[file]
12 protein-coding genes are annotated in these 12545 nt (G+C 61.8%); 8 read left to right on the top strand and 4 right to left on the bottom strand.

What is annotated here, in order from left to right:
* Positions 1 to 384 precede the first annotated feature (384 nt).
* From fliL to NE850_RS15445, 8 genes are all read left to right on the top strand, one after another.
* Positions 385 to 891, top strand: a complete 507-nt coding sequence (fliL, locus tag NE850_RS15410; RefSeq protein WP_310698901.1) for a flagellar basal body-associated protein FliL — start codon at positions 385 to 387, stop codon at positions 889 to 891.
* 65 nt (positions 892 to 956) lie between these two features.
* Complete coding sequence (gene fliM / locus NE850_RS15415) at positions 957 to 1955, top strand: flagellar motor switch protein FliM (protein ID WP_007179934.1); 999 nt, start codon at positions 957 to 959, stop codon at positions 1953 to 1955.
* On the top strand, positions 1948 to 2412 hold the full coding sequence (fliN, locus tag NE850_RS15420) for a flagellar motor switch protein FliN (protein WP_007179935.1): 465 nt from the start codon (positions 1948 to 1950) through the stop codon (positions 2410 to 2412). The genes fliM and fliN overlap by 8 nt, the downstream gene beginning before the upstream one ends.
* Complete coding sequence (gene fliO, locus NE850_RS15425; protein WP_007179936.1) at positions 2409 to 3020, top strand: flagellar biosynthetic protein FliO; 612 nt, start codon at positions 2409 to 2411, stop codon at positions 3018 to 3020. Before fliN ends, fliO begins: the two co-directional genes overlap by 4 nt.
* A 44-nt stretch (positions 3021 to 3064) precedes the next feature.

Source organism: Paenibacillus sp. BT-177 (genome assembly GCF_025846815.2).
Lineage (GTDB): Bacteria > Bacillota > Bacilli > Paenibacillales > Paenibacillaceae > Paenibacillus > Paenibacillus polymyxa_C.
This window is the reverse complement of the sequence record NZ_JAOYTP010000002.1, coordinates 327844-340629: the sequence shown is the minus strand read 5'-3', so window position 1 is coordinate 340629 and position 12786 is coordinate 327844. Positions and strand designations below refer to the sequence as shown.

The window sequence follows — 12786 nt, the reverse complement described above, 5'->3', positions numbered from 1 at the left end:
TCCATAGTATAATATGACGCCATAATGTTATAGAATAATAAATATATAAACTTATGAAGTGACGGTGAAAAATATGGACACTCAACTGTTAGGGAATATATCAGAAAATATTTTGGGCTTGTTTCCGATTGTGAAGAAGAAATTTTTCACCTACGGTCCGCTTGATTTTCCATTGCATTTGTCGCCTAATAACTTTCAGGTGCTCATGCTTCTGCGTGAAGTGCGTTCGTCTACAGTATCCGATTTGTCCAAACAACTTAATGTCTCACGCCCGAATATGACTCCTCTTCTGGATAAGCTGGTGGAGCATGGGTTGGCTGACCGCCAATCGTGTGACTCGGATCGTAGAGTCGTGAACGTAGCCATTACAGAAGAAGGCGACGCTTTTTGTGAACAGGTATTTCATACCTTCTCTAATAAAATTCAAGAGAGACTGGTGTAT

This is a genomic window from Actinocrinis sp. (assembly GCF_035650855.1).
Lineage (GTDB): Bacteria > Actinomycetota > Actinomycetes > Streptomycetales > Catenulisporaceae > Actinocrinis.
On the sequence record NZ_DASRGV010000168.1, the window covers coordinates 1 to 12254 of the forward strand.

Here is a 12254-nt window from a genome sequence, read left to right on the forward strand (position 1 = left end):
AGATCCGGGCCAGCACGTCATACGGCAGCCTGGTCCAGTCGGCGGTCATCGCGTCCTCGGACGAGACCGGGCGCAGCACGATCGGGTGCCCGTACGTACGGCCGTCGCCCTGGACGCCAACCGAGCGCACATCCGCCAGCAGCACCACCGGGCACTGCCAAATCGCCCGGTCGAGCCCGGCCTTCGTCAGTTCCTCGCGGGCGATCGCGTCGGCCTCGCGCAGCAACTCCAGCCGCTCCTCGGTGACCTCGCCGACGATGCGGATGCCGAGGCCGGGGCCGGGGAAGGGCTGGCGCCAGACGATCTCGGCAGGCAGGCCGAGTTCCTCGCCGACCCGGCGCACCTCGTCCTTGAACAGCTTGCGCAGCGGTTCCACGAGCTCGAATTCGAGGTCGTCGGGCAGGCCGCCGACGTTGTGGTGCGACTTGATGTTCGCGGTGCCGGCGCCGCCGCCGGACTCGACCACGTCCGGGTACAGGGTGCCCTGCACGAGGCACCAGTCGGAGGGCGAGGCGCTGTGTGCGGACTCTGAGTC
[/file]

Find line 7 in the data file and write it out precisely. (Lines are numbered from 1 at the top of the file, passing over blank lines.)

* Complete coding sequence (gene fliM / locus NE850_RS15415) at positions 957 to 1955, top strand: flagellar motor switch protein FliM (protein ID WP_007179934.1); 999 nt, start codon at positions 957 to 959, stop codon at positions 1953 to 1955.